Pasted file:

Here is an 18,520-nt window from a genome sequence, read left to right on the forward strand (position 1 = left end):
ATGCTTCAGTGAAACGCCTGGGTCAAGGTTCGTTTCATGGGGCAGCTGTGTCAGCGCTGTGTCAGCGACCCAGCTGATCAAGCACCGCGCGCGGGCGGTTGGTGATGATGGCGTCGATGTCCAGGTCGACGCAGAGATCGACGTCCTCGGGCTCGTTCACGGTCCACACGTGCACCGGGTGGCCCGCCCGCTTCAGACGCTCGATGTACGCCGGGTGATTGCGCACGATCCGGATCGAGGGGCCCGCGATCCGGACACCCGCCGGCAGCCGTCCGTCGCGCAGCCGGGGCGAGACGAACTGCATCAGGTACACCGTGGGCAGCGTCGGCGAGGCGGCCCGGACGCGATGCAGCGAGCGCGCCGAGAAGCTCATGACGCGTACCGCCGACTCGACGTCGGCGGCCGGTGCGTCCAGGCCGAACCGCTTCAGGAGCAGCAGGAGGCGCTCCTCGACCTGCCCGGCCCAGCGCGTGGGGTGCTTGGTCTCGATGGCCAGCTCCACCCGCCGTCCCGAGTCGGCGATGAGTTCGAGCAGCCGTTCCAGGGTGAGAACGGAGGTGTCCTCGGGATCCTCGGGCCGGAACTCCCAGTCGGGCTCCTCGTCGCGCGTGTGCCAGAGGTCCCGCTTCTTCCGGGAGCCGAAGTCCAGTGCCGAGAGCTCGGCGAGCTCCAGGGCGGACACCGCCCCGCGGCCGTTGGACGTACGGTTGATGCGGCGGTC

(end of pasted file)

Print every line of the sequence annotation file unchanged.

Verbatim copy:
Here is an 18,520-nt window from a genome sequence, read left to right on the forward strand (position 1 = left end):
ATGCTTCAGTGAAACGCCTGGGTCAAGGTTCGTTTCATGGGGCAGCTGTGTCAGCGCTGTGTCAGCGACCCAGCTGATCAAGCACCGCGCGCGGGCGGTTGGTGATGATGGCGTCGATGTCCAGGTCGACGCAGAGATCGACGTCCTCGGGCTCGTTCACGGTCCACACGTGCACCGGGTGGCCCGCCCGCTTCAGACGCTCGATGTACGCCGGGTGATTGCGCACGATCCGGATCGAGGGGCCCGCGATCCGGACACCCGCCGGCAGCCGTCCGTCGCGCAGCCGGGGCGAGACGAACTGCATCAGGTACACCGTGGGCAGCGTCGGCGAGGCGGCCCGGACGCGATGCAGCGAGCGCGCCGAGAAGCTCATGACGCGTACCGCCGACTCGACGTCGGCGGCCGGTGCGTCCAGGCCGAACCGCTTCAGGAGCAGCAGGAGGCGCTCCTCGACCTGCCCGGCCCAGCGCGTGGGGTGCTTGGTCTCGATGGCCAGCTCCACCCGCCGTCCCGAGTCGGCGATGAGTTCGAGCAGCCGTTCCAGGGTGAGAACGGAGGTGTCCTCGGGATCCTCGGGCCGGAACTCCCAGTCGGGCTCCTCGTCGCGCGTGTGCCAGAGGTCCCGCTTCTTCCGGGAGCCGAAGTCCAGTGCCGAGAGCTCGGCGAGCTCCAGGGCGGACACCGCCCCGCGGCCGTTGGACGTACGGTTGATGCGGCGGTC